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Isaac spins into New Orleans on slow slog inland
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Isaac spins into New Orleans on slow slog inland

Isaac spins into New Orleans on slow slog inland

Isaac spins into New Orleans on slow slog inland

Hurricane Isaac began a slow, drenching slog inland from the Gulf of Mexico on Wednesday, pushing water over a rural Louisiana levee and stranding some people in homes and cars as the storm spun into a newly fortified New Orleans exactly seven years after Katrina.

Although Isaac was much weaker than the 2005 hurricane that crippled the city, the threat of dangerous storm surges and flooding from heavy rain was expected to last all day and into the night as the immense comma-shaped storm crawled across Louisiana.

Army Corps spokeswoman Rachel Rodi said the city's bigger, stronger levees were withstanding the assault.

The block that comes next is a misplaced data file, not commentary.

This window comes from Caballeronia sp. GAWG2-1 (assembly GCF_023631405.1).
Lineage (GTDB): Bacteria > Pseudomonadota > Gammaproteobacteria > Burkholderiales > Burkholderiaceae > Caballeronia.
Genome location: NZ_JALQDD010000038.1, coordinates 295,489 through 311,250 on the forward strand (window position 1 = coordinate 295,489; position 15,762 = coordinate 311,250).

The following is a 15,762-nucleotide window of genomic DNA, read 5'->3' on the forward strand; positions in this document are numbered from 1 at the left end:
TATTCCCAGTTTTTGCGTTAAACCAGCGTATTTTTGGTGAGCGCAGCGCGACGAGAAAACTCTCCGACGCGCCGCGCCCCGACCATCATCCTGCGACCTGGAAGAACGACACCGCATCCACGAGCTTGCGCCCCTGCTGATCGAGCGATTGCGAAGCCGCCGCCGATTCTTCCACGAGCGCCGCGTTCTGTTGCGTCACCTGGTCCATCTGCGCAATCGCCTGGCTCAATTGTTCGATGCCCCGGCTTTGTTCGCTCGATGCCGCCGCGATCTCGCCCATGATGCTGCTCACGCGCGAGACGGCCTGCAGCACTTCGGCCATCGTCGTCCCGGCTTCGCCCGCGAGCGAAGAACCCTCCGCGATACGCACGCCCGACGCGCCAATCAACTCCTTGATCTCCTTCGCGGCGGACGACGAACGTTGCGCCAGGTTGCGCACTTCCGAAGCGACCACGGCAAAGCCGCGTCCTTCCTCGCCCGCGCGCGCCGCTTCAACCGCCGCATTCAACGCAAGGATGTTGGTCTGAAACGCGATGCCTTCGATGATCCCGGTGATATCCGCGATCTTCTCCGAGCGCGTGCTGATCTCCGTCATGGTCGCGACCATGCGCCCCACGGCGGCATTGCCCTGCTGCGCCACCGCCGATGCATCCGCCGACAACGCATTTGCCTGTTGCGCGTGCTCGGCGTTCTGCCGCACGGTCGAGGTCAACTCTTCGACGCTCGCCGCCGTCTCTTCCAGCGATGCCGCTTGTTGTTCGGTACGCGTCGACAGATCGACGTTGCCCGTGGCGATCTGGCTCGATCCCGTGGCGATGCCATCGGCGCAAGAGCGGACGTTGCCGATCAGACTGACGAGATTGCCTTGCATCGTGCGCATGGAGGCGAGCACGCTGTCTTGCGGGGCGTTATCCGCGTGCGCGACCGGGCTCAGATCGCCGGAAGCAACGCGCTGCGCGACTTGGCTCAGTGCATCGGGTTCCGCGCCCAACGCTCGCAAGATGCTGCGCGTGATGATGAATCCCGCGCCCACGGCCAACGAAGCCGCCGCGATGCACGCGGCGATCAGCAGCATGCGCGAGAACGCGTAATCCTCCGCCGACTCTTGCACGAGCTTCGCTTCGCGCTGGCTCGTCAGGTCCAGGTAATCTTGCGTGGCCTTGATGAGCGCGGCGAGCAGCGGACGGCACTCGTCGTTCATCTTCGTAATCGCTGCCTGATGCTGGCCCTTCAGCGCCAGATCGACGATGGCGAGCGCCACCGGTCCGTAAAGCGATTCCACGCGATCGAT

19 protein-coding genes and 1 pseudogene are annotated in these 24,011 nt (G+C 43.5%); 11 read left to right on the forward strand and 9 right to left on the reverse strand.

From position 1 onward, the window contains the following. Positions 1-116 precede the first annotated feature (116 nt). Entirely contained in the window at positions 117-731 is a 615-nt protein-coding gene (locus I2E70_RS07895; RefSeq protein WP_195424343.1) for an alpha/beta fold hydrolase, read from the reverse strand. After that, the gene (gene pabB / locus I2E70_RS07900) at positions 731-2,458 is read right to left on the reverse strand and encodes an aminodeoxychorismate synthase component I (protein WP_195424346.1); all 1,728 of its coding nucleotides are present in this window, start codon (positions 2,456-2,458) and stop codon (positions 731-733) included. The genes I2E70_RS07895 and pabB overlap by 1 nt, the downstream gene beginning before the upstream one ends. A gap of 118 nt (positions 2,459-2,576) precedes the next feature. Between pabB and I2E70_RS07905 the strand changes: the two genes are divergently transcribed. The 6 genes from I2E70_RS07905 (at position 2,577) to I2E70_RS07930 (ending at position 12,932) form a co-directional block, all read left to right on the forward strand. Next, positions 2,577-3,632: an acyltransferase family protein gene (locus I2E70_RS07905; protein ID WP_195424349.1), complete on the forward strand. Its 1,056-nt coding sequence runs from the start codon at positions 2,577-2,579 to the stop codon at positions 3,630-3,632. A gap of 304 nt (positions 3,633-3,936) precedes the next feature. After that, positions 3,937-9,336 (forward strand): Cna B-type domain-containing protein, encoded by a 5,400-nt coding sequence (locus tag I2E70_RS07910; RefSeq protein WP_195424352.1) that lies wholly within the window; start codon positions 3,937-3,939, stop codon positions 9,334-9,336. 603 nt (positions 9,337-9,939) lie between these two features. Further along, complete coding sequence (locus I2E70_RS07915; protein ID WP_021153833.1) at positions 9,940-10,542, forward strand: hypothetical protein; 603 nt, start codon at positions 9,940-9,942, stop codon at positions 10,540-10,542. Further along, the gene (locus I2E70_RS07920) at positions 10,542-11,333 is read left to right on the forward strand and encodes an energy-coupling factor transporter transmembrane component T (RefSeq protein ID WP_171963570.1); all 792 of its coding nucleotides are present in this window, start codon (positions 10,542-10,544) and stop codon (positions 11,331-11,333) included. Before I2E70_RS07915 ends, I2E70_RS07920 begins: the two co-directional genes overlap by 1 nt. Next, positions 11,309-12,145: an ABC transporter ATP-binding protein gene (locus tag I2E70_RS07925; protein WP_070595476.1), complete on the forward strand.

"The system is performing as intended, as we expected," she said. "We don't see any issues with the hurricane system at this point."

There were initial problems with pumps not working at the 17th Street Canal, the site of a breach on the day Katrina struck, but those pumps had been fixed, Rodi said.

Rescuers in boats and trucks plucked a handful of people who became stranded by floodwaters in thinly populated areas of southeast Louisiana. Authorities feared many more could need help after a night of slashing rain and fierce winds that knocked out power to more than 500,000 people.